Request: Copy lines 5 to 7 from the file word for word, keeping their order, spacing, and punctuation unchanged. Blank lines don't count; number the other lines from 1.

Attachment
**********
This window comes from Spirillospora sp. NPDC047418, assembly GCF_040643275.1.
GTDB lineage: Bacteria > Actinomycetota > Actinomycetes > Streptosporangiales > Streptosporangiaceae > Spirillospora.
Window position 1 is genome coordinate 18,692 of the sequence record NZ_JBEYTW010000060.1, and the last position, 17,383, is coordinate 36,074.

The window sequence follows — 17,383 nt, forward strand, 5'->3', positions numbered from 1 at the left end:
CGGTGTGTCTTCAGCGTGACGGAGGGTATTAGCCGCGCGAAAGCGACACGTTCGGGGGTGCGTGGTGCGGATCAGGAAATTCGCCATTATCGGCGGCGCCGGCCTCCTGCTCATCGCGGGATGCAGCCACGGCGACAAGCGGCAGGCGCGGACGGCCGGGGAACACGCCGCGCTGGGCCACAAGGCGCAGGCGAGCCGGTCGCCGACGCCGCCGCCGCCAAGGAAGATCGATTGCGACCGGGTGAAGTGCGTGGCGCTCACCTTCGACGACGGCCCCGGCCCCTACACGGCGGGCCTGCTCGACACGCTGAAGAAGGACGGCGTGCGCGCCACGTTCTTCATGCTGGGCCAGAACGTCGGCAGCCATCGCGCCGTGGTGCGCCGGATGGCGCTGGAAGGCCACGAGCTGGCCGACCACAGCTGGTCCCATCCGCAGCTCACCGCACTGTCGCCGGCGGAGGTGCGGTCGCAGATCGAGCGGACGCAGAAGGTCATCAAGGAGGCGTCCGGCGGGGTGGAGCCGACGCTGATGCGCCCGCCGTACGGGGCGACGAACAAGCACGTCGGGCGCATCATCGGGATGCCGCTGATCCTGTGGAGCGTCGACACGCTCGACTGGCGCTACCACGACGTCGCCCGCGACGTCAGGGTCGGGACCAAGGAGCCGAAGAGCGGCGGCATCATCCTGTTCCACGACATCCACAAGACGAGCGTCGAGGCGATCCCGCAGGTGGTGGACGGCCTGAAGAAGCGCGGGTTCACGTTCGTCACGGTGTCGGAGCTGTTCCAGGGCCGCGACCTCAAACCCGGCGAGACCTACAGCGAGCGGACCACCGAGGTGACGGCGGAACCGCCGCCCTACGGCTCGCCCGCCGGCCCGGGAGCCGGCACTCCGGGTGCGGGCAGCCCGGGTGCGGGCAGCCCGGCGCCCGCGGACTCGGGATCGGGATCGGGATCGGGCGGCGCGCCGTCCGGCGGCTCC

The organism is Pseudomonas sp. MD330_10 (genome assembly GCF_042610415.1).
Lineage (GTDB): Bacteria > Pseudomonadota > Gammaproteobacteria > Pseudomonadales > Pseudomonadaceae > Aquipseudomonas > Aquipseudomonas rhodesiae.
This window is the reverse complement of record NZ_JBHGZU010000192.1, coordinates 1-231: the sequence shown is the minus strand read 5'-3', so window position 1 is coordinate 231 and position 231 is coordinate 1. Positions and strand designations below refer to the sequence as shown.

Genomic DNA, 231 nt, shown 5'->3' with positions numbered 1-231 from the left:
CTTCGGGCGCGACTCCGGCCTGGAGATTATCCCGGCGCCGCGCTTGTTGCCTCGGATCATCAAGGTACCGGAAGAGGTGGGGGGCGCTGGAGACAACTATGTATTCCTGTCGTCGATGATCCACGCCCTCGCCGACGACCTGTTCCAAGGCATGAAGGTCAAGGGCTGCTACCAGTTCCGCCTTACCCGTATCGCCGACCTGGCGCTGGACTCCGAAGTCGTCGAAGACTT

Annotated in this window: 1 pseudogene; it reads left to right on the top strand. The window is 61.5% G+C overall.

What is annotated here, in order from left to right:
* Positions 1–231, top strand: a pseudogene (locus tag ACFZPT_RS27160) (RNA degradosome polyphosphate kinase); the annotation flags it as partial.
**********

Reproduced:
CGGTGTGTCTTCAGCGTGACGGAGGGTATTAGCCGCGCGAAAGCGACACGTTCGGGGGTGCGTGGTGCGGATCAGGAAATTCGCCATTATCGGCGGCGCCGGCCTCCTGCTCATCGCGGGATGCAGCCACGGCGACAAGCGGCAGGCGCGGACGGCCGGGGAACACGCCGCGCTGGGCCACAAGGCGCAGGCGAGCCGGTCGCCGACGCCGCCGCCGCCAAGGAAGATCGATTGCGACCGGGTGAAGTGCGTGGCGCTCACCTTCGACGACGGCCCCGGCCCCTACACGGCGGGCCTGCTCGACACGCTGAAGAAGGACGGCGTGCGCGCCACGTTCTTCATGCTGGGCCAGAACGTCGGCAGCCATCGCGCCGTGGTGCGCCGGATGGCGCTGGAAGGCCACGAGCTGGCCGACCACAGCTGGTCCCATCCGCAGCTCACCGCACTGTCGCCGGCGGAGGTGCGGTCGCAGATCGAGCGGACGCAGAAGGTCATCAAGGAGGCGTCCGGCGGGGTGGAGCCGACGCTGATGCGCCCGCCGTACGGGGCGACGAACAAGCACGTCGGGCGCATCATCGGGATGCCGCTGATCCTGTGGAGCGTCGACACGCTCGACTGGCGCTACCACGACGTCGCCCGCGACGTCAGGGTCGGGACCAAGGAGCCGAAGAGCGGCGGCATCATCCTGTTCCACGACATCCACAAGACGAGCGTCGAGGCGATCCCGCAGGTGGTGGACGGCCTGAAGAAGCGCGGGTTCACGTTCGTCACGGTGTCGGAGCTGTTCCAGGGCCGCGACCTCAAACCCGGCGAGACCTACAGCGAGCGGACCACCGAGGTGACGGCGGAACCGCCGCCCTACGGCTCGCCCGCCGGCCCGGGAGCCGGCACTCCGGGTGCGGGCAGCCCGGGTGCGGGCAGCCCGGCGCCCGCGGACTCGGGATCGGGATCGGGATCGGGCGGCGCGCCGTCCGGCGGCTCC

The organism is Pseudomonas sp. MD330_10 (genome assembly GCF_042610415.1).
Lineage (GTDB): Bacteria > Pseudomonadota > Gammaproteobacteria > Pseudomonadales > Pseudomonadaceae > Aquipseudomonas > Aquipseudomonas rhodesiae.